Q: How can I deal with restless legs syndrome?
A: Restless legs syndrome (RLS), which affects five to 10 percent of adults, is characterized by uncomfortable sensations—creeping, pulling, tugging, fidgeting, burning, even aching pain—deep inside the legs. It may feel like insects are crawling inside your legs or like your bones are itching. RLS tends to be worse if you are sleep-deprived or pregnant; it is more common in people with diabetes, nerve conditions and back pain.
It’s not known what causes this disorder; there seems to be a genetic component. Iron deficiency can also be involved, and so can lower-than-normal levels of the brain chemical dopamine. Certain antidepressants can worsen RLS.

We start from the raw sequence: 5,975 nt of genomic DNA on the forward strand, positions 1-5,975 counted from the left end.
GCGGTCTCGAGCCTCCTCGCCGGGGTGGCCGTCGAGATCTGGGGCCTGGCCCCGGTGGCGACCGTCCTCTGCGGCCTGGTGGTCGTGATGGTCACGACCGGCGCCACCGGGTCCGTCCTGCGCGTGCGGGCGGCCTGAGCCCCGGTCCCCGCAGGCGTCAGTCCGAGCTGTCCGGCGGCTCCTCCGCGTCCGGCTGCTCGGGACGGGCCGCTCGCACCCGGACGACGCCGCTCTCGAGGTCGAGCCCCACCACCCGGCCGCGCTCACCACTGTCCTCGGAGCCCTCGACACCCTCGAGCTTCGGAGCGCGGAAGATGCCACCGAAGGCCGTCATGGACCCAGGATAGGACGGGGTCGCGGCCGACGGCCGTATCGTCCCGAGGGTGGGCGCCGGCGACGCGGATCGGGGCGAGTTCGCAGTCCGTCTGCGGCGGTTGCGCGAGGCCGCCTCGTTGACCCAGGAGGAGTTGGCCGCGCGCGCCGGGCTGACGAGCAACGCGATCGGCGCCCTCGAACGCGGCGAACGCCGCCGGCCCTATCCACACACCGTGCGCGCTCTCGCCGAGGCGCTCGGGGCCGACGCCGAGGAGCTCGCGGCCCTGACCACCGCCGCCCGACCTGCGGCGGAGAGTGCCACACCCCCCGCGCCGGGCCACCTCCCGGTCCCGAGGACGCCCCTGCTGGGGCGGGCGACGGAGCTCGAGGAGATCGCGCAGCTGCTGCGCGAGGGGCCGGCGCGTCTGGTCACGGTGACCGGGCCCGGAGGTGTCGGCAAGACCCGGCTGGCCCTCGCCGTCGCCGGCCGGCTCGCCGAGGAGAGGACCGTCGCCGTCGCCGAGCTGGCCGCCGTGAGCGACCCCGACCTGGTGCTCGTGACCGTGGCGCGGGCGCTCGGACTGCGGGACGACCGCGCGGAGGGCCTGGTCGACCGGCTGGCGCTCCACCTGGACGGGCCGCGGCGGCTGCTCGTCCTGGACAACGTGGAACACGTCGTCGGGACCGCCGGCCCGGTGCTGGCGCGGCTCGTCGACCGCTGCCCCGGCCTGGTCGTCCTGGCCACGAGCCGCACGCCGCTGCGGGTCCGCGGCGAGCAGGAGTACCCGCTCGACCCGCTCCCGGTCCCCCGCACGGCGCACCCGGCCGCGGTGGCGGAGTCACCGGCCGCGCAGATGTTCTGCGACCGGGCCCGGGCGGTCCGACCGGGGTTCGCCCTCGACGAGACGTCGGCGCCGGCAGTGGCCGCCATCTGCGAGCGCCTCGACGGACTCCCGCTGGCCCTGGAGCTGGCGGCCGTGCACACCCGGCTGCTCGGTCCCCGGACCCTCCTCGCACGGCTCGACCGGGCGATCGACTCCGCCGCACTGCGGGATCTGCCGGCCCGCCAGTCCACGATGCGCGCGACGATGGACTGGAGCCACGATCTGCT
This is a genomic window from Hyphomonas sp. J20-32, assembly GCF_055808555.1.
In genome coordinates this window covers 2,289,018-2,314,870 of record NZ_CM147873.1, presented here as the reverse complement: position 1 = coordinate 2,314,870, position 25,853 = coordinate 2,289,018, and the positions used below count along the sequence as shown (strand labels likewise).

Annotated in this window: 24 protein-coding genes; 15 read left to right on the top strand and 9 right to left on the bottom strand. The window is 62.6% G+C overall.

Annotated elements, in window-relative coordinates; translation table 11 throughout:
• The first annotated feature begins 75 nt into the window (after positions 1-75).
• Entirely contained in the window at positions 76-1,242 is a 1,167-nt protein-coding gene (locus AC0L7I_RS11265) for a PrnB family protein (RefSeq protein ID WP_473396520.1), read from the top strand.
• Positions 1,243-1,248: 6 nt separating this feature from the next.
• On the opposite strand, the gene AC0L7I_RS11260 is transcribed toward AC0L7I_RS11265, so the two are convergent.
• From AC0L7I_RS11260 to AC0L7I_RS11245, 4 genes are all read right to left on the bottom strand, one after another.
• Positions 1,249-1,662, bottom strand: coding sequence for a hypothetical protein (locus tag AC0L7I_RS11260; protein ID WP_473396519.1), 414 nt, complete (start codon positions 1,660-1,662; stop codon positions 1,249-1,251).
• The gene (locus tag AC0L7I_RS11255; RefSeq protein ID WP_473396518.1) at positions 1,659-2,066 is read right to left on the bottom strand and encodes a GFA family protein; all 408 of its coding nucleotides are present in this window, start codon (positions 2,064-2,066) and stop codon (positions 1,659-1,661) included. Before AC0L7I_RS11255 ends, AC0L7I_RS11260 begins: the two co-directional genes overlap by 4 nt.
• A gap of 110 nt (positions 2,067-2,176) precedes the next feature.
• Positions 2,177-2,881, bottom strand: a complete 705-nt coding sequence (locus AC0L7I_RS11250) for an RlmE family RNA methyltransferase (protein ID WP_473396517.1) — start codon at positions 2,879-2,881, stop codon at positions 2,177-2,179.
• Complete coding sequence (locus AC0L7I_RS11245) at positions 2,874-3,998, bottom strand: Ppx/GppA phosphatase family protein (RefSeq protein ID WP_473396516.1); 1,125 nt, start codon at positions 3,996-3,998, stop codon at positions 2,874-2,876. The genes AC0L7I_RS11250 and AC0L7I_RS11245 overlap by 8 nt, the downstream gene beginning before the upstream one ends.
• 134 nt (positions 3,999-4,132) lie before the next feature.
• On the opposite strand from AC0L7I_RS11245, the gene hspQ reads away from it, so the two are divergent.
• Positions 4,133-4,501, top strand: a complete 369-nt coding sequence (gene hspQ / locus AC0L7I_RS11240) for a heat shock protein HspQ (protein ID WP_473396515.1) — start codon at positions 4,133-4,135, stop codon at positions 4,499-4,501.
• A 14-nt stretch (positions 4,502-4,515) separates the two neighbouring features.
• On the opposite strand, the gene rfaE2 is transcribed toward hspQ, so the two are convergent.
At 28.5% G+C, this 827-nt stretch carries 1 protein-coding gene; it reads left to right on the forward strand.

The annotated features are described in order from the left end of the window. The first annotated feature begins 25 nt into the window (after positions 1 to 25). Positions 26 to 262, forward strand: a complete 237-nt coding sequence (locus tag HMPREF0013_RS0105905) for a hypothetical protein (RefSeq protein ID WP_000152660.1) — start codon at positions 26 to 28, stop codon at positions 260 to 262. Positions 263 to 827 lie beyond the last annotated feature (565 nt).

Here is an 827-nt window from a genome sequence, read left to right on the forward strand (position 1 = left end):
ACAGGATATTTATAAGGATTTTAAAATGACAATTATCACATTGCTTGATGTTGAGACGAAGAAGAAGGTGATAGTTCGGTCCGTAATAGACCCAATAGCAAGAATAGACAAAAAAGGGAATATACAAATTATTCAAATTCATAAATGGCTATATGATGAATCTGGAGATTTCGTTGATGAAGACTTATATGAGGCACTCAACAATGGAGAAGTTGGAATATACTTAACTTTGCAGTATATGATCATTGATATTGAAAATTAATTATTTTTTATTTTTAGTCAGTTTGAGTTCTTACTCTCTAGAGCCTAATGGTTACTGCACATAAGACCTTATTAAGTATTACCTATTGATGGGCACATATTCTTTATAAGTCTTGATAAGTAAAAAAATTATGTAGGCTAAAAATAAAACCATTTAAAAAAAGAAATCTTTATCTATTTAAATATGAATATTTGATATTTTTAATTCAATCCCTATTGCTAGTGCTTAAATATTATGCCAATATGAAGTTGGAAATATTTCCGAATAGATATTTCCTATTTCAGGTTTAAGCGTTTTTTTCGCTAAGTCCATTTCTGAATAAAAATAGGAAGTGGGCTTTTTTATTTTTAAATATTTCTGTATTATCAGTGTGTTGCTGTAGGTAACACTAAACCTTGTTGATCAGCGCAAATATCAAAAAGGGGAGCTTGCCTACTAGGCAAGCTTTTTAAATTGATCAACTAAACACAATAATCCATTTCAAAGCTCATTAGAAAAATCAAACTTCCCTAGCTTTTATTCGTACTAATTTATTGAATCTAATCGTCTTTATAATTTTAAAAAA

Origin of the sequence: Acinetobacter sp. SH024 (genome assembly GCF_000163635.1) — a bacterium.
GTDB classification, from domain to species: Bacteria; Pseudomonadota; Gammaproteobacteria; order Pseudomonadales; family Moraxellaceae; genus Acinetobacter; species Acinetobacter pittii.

If you think you have RLS, see your doctor to confirm the diagnosis. Unless RLS is due to an underlying cause that can be corrected, there is no cure. Some basic tips for good sleep may help manage symptoms—for instance, reduce or avoid caffeine and alcohol, exercise regularly and don’t smoke. Massage your legs when symptoms flare and before bed. Stretch your leg muscles, rotate your ankles, and flex your feet. Try using a hot water bottle or cold compresses. Putting a pillow between your legs before falling asleep may help.
If your symptoms remain severe, talk with your doctor. Several prescription medications have been approved to reduce RLS. A sleep evaluation may be recommended, since sleep apnea can exacerbate it.